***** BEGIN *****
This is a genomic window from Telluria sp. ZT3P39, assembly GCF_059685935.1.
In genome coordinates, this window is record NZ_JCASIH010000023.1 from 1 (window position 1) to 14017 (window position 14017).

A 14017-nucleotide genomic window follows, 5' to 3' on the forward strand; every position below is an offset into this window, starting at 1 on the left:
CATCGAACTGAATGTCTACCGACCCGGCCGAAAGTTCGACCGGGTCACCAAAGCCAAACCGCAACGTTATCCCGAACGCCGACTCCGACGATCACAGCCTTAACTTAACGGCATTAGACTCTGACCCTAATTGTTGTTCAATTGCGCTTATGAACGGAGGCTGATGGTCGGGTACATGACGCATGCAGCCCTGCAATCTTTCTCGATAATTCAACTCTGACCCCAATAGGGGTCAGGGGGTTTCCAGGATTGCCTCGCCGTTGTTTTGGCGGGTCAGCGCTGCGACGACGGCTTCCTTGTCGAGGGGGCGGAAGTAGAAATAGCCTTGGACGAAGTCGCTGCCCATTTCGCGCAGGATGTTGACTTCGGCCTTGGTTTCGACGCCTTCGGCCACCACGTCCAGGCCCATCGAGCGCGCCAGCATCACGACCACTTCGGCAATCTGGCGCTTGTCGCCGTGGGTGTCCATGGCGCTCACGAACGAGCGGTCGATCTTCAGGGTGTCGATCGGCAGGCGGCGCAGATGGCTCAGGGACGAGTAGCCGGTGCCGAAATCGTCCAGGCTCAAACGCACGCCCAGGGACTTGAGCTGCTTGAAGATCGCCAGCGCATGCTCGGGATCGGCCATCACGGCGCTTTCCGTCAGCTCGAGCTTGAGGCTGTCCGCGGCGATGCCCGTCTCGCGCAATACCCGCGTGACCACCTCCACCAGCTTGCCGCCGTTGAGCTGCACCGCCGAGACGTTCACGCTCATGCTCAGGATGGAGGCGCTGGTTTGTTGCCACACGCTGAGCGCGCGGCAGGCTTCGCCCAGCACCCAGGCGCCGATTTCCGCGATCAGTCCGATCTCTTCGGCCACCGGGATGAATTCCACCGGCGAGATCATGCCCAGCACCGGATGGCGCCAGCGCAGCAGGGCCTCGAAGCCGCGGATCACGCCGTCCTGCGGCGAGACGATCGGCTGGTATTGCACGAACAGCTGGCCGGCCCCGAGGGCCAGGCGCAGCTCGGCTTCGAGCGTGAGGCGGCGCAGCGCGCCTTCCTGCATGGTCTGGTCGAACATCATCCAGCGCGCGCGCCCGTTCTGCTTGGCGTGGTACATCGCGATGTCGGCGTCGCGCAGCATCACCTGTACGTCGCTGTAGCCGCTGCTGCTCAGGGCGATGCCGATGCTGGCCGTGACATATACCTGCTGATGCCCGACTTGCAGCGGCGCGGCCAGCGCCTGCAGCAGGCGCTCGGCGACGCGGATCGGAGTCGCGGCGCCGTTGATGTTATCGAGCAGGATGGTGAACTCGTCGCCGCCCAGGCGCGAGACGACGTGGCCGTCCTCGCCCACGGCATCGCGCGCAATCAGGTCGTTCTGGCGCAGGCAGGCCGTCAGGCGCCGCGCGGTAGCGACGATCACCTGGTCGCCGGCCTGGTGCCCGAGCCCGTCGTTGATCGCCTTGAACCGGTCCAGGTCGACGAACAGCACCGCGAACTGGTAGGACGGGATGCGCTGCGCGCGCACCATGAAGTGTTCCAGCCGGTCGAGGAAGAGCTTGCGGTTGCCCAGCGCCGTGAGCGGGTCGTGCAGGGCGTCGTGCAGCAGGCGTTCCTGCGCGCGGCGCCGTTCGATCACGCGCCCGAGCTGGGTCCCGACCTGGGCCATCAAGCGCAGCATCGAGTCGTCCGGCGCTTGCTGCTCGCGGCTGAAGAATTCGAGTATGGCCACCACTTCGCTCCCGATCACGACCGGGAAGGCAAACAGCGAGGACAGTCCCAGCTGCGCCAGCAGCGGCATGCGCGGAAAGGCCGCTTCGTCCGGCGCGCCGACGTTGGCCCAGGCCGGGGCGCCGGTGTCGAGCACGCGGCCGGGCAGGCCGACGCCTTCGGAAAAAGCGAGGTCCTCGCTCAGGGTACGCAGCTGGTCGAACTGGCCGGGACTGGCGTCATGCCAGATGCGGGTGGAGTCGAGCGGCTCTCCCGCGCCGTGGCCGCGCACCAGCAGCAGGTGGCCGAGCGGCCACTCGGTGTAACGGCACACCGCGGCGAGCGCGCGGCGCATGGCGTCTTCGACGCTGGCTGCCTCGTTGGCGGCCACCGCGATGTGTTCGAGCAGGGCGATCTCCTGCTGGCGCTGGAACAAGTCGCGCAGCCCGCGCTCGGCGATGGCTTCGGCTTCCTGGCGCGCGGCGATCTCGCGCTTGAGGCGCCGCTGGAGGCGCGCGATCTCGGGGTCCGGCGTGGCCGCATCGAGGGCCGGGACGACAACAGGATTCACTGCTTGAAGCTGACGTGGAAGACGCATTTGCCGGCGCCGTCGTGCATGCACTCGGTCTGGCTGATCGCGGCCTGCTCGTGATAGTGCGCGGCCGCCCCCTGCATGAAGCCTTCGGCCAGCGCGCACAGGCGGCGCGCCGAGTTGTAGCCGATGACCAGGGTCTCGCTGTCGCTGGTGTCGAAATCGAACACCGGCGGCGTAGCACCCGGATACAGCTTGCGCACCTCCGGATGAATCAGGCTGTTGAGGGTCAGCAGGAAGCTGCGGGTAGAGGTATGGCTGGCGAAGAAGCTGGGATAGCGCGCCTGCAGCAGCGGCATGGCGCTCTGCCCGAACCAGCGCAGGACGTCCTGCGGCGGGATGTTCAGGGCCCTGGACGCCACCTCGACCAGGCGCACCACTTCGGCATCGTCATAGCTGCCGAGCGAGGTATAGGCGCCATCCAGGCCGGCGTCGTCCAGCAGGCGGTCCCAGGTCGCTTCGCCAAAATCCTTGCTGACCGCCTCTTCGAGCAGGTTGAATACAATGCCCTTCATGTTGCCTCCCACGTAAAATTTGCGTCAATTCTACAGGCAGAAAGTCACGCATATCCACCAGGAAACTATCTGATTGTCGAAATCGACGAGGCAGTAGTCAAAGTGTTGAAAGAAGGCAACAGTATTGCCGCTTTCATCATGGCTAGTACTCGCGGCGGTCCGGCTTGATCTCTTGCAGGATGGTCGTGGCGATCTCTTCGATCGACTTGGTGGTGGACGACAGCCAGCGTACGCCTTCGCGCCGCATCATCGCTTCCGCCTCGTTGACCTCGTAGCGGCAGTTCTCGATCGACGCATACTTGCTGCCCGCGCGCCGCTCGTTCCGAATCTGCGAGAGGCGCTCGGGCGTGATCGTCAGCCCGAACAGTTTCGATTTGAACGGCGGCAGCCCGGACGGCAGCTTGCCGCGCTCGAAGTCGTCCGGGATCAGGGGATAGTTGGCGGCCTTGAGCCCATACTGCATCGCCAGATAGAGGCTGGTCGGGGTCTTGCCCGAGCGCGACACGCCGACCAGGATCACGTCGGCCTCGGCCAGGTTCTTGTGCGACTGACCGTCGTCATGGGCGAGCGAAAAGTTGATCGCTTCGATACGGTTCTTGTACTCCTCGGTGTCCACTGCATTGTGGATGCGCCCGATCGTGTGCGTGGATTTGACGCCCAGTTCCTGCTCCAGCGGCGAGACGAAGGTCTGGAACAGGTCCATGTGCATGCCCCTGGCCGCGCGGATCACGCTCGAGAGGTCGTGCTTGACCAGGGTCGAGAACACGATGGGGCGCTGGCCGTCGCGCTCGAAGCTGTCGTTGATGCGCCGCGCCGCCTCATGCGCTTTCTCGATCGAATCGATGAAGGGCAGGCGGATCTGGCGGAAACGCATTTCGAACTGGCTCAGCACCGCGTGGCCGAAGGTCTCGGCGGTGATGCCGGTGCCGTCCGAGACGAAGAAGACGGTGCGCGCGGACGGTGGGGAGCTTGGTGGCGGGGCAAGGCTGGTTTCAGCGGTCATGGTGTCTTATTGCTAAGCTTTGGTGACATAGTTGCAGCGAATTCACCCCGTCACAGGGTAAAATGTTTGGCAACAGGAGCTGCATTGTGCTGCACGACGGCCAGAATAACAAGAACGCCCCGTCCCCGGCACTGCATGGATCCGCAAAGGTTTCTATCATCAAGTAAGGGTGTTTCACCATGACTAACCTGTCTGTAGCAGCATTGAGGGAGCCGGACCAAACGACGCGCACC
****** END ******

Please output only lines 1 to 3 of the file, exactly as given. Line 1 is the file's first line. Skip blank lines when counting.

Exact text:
This is a genomic window from Telluria sp. ZT3P39, assembly GCF_059685935.1.
In genome coordinates, this window is record NZ_JCASIH010000023.1 from 1 (window position 1) to 14017 (window position 14017).

A 14017-nucleotide genomic window follows, 5' to 3' on the forward strand; every position below is an offset into this window, starting at 1 on the left: